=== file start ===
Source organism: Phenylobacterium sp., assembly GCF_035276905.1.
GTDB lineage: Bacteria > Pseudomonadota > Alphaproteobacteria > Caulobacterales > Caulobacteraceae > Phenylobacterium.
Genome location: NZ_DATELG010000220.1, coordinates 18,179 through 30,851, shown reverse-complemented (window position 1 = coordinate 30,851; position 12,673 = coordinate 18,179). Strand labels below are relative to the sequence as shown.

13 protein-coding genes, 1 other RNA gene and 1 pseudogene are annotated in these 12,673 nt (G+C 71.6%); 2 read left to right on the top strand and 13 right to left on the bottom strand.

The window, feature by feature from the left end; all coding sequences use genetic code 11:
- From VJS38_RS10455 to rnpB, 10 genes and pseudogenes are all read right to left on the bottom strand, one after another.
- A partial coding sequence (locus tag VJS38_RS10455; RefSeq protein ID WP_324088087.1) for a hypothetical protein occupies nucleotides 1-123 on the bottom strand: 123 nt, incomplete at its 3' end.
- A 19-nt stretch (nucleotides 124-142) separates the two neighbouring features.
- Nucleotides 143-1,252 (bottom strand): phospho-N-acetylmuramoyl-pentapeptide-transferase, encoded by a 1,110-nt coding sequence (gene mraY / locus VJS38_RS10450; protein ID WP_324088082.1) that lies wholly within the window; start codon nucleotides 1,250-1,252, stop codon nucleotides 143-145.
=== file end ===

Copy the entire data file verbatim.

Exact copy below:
Source organism: Phenylobacterium sp., assembly GCF_035276905.1.
GTDB lineage: Bacteria > Pseudomonadota > Alphaproteobacteria > Caulobacterales > Caulobacteraceae > Phenylobacterium.
Genome location: NZ_DATELG010000220.1, coordinates 18,179 through 30,851, shown reverse-complemented (window position 1 = coordinate 30,851; position 12,673 = coordinate 18,179). Strand labels below are relative to the sequence as shown.

13 protein-coding genes, 1 other RNA gene and 1 pseudogene are annotated in these 12,673 nt (G+C 71.6%); 2 read left to right on the top strand and 13 right to left on the bottom strand.

The window, feature by feature from the left end; all coding sequences use genetic code 11:
- From VJS38_RS10455 to rnpB, 10 genes and pseudogenes are all read right to left on the bottom strand, one after another.
- A partial coding sequence (locus tag VJS38_RS10455; RefSeq protein ID WP_324088087.1) for a hypothetical protein occupies nucleotides 1-123 on the bottom strand: 123 nt, incomplete at its 3' end.
- A 19-nt stretch (nucleotides 124-142) separates the two neighbouring features.
- Nucleotides 143-1,252 (bottom strand): phospho-N-acetylmuramoyl-pentapeptide-transferase, encoded by a 1,110-nt coding sequence (gene mraY / locus VJS38_RS10450; protein ID WP_324088082.1) that lies wholly within the window; start codon nucleotides 1,250-1,252, stop codon nucleotides 143-145.